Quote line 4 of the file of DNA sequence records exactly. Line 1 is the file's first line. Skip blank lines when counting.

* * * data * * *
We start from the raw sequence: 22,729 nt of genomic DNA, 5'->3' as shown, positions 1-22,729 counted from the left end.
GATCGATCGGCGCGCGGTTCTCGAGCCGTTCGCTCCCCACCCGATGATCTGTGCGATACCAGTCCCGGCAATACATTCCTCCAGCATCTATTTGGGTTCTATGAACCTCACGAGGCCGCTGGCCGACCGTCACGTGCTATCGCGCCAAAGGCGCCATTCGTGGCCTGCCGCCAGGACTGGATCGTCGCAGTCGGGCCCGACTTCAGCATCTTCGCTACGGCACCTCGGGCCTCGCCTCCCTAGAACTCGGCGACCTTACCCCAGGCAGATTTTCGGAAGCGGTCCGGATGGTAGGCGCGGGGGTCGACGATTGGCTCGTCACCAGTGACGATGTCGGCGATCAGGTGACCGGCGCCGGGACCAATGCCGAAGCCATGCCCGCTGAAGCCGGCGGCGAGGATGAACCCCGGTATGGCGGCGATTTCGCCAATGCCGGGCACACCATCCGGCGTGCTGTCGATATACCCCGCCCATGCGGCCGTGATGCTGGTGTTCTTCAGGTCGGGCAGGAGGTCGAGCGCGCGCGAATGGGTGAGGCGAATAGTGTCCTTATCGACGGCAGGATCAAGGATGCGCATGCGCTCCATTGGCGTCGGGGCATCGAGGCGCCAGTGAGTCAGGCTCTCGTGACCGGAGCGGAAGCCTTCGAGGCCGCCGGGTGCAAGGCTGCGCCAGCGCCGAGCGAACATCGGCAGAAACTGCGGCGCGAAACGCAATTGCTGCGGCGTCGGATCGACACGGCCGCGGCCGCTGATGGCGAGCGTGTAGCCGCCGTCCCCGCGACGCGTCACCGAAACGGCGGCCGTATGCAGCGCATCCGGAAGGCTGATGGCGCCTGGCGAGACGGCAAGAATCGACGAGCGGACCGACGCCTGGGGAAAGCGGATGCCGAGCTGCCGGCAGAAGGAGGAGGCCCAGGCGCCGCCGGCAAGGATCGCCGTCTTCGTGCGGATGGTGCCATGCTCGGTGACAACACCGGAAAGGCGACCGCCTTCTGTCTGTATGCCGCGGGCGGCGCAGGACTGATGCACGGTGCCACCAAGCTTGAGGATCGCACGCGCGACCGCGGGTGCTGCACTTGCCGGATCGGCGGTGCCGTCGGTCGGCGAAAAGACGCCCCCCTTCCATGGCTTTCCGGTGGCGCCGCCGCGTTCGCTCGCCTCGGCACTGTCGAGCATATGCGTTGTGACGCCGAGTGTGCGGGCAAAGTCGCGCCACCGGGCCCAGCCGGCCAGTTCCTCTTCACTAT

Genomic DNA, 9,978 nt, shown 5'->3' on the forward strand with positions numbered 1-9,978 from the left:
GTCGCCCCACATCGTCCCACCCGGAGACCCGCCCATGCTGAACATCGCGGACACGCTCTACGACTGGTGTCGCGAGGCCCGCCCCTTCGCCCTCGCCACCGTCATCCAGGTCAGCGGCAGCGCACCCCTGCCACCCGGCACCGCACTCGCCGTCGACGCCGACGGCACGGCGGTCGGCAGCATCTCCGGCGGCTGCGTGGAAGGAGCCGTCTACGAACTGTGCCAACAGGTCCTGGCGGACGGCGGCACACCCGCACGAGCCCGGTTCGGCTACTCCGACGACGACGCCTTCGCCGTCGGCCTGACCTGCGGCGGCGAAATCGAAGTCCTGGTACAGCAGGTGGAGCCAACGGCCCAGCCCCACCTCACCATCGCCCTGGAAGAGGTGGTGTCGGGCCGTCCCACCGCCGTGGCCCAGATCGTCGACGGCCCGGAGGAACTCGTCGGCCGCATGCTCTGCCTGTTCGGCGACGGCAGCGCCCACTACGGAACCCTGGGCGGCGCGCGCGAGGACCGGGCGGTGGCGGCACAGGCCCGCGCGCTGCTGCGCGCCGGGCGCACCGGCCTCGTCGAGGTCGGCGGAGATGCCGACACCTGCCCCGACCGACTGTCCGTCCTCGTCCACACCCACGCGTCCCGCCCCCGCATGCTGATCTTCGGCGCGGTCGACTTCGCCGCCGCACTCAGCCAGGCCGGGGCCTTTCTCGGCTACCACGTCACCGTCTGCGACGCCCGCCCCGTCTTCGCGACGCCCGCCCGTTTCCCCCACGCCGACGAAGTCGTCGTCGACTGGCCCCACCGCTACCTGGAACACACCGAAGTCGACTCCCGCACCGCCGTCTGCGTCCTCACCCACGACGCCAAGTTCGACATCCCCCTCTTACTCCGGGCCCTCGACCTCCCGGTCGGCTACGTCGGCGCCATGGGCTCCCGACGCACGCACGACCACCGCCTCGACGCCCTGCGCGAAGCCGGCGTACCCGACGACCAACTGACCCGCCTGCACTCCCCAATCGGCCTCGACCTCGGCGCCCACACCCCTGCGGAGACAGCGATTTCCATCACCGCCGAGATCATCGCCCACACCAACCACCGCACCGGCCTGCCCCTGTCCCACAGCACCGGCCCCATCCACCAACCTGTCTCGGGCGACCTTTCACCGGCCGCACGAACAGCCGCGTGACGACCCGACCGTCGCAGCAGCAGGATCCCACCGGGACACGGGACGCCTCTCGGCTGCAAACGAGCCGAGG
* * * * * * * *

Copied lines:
GTCGCCCCACATCGTCCCACCCGGAGACCCGCCCATGCTGAACATCGCGGACACGCTCTACGACTGGTGTCGCGAGGCCCGCCCCTTCGCCCTCGCCACCGTCATCCAGGTCAGCGGCAGCGCACCCCTGCCACCCGGCACCGCACTCGCCGTCGACGCCGACGGCACGGCGGTCGGCAGCATCTCCGGCGGCTGCGTGGAAGGAGCCGTCTACGAACTGTGCCAACAGGTCCTGGCGGACGGCGGCACACCCGCACGAGCCCGGTTCGGCTACTCCGACGACGACGCCTTCGCCGTCGGCCTGACCTGCGGCGGCGAAATCGAAGTCCTGGTACAGCAGGTGGAGCCAACGGCCCAGCCCCACCTCACCATCGCCCTGGAAGAGGTGGTGTCGGGCCGTCCCACCGCCGTGGCCCAGATCGTCGACGGCCCGGAGGAACTCGTCGGCCGCATGCTCTGCCTGTTCGGCGACGGCAGCGCCCACTACGGAACCCTGGGCGGCGCGCGCGAGGACCGGGCGGTGGCGGCACAGGCCCGCGCGCTGCTGCGCGCCGGGCGCACCGGCCTCGTCGAGGTCGGCGGAGATGCCGACACCTGCCCCGACCGACTGTCCGTCCTCGTCCACACCCACGCGTCCCGCCCCCGCATGCTGATCTTCGGCGCGGTCGACTTCGCCGCCGCACTCAGCCAGGCCGGGGCCTTTCTCGGCTACCACGTCACCGTCTGCGACGCCCGCCCCGTCTTCGCGACGCCCGCCCGTTTCCCCCACGCCGACGAAGTCGTCGTCGACTGGCCCCACCGCTACCTGGAACACACCGAAGTCGACTCCCGCACCGCCGTCTGCGTCCTCACCCACGACGCCAAGTTCGACATCCCCCTCTTACTCCGGGCCCTCGACCTCCCGGTCGGCTACGTCGGCGCCATGGGCTCCCGACGCACGCACGACCACCGCCTCGACGCCCTGCGCGAAGCCGGCGTACCCGACGACCAACTGACCCGCCTGCACTCCCCAATCGGCCTCGACCTCGGCGCCCACACCCCTGCGGAGACAGCGATTTCCATCACCGCCGAGATCATCGCCCACACCAACCACCGCACCGGCCTGCCCCTGTCCCACAGCACCGGCCCCATCCACCAACCTGTCTCGGGCGACCTTTCACCGGCCGCACGAACAGCCGCGTGACGACCCGACCGTCGCAGCAGCAGGATCCCACCGGGACACGGGACGCCTCTCGGCTGCAAACGAGCCGAGG